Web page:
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How do you prove that a line bundle (vector bundle of rank 1) on $S^2$ is isomorphic to the trivial line bundle? Can you give a reference?


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Take a metric on your line bundle and a metric connection. This connection cannot have curvature, and as the 2-sphere is simply connected, there is no monodromy, so parallel transport trivializes the bundle. Of course, this is only the differential geometry version of the answers of Francesco Polizzi and Dan Petersen. – Sebastian Nov 20 '12 at 12:02
Huh. And yet there are nontrivial vector bundles on $S^$. – Gunnar Þór Magnússon Nov 20 '12 at 14:27
I'm assuming we mean Real line bundles? There are non-trivial complex line bundles on S^2. – cheyne Nov 20 '12 at 15:03

Since $GL(1,\mathbf R)$ and the symmetric group $S_2$ are homotopy equivalent as topological groups, there is a bijective correspondence between isomorphism classes of real line bundles and double covers. It follows that a simply connected space has no nontrivial real line bundles.

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In general, there is a bijection $$\Phi \colon [S^{k-1}, \textrm{GL}_n^+(\mathbb{R})] \to \textrm{Vect}_+^n(S^k),$$ where $[X,Y ]$ denotes the set of homotopy classes of continous maps from $X$ to $Y$ and $\textrm{Vect}_+^n(Z)$ denotes the set of isomorphism classes of real (oriented) vector bundles of rank $n$ on $Z$.

Using the retraction of $\textrm{GL}_n^+(\mathbb{R})$ onto $\textrm{SO}(n)$ one obtains another bijection $$\Psi \colon [S^{k-1}, \textrm{SO}(n)] \to \textrm{Vect}_+^n(S^k).$$

In the case of line bundles we have $n=1$ and $\textrm{SO}(1)$ is just a point, hence the bijection $\Psi$ shows that any orientable real line bundle on $S^k$ is trivial. Furthermore, it is not difficult to prove that when $k \geq 2$ any real vector bundle on $S^k$ is orientable, so any real line bundle is trivial.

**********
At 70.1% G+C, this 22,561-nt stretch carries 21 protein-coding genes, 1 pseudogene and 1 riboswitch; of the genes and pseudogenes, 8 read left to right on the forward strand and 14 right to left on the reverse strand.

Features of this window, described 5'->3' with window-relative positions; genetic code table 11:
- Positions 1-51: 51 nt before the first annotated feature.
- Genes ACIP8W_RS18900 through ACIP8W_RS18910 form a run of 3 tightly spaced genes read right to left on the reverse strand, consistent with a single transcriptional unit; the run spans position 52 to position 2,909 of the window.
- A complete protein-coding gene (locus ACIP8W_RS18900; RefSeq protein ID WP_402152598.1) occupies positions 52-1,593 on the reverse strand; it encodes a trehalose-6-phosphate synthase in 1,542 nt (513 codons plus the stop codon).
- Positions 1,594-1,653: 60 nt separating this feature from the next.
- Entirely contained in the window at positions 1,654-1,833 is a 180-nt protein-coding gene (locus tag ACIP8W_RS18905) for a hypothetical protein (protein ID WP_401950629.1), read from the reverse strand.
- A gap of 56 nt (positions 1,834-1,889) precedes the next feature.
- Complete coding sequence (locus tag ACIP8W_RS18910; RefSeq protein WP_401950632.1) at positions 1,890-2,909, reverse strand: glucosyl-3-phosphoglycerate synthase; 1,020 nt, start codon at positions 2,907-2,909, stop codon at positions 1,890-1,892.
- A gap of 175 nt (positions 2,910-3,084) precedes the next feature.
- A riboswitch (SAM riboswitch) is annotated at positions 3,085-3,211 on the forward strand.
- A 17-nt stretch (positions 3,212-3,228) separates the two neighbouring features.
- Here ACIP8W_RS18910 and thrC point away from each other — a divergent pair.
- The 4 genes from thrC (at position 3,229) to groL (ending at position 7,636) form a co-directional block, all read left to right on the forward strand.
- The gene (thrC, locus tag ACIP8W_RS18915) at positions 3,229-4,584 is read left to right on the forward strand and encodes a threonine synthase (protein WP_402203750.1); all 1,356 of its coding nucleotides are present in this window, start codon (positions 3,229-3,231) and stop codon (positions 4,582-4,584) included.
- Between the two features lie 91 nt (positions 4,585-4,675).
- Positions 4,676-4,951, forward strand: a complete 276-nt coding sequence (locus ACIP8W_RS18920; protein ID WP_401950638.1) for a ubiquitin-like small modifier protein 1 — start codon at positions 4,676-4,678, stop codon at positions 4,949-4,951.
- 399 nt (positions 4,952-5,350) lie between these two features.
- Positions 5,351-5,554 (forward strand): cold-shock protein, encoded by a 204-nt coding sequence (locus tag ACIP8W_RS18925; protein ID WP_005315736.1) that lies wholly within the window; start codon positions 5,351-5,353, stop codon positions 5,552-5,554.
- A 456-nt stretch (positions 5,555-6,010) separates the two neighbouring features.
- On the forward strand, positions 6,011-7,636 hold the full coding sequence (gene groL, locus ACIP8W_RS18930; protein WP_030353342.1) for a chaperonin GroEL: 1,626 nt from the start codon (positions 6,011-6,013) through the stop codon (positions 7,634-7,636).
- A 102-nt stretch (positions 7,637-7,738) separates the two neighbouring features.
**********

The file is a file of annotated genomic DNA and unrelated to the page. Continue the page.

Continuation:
Notice that this is not true for $S^1$, where there is an orientable bundle (the trivial one) and a nonorientable one (the Moebius band).

Similar methods of classification can be applied to the case of complex vector bundles in order to show that $S^2$ admits nontrivial complex line bundles.

In fact, one finds that there is a bijection $$\Phi_{\mathbb{C}} \colon [S^{k-1}, \textrm{GL}_n(\mathbb{C})] \to \textrm{Vect}_{\mathbb{C}}^n(S^k).$$ For $n=1$, moreover, there is a bijection between $[S^{k-1}, \textrm{GL}_1(\mathbb{C})]$ and $H^2(S^k, \mathbb{Z})$. In particular, if $k \neq 2$ the only complex line bundle on $S^k$ is the trivial one, whereas if $k =2$ there is a discrete family $\{L_t \}$ of non-isomorphic complex line bundles, parametrized by $t \in \mathbb{Z}$. In fact, viewing $S^2$ as the Riemann sphere with complex coordinate $z$, the transiction function of $L_t$ is $z^t$.

For further details you can look at Hatcher's book Vector bundles and K-theory, Chapter 1.

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Another solution is to consider clutching functions. The sphere $S^2$ is obtained by gluing two disks along their boundaries, it is not hard to prove that the information is encoded by a continuous map: $$f:S^1\rightarrow GL_1(\mathbb{R})$$ and that we have a map: $$[S^1,GL_1(\mathbb{R})]\rightarrow Vect^1(S^2)$$ where on the left hand side you have homotopy classes of clutching functions and on the right hand side you have isomorphism classes of real line bundles over $S^2$. As our continuous map $f$ is homotopic to a constant map the associated vector bundle is trivial. In general for $n$-dimensional real vector bundles over $S^k$ you will have a map: $$[S^{k-1},GL_n(\mathbb{R})]\rightarrow Vect^n(S^k).$$ This map becomes a bijection when you consider oriented vector bundles.

edit: I just realize that I write my post at the same time as Francesco.

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This can also be seen via the fact that $[S^k,BG] = [\Sigma S^{k-1},BG] = [S^{k-1},\Omega BG] = [S^{k-1},G]$. – Dan Petersen Nov 20 '12 at 12:16

Along the same lines. Rank $1$ real vector bundles over a compact CW complex $X$ are all pullbacks of the tautological line bundle over $\mathbb{RP}^\infty$. The space of isomorphism classes of such bundles can be identified with the space $[X,\mathbb{RP}^\infty]$ of homotopy classes of continuous maps $X\to \mathbb{RP}^\infty$. Since $\mathbb{RP}^\infty$ is the Eilenberg-MacLane space $K(\mathbb{Z}/2, 1)$ (the universal cover $S^\infty$ is contractible) we deduce that $[X,\mathbb{RP}^\infty]$ can be identified with the cohomology group $H^1(X,\mathbb{Z}/2)$. When $X=S^2$ this group is trivial.

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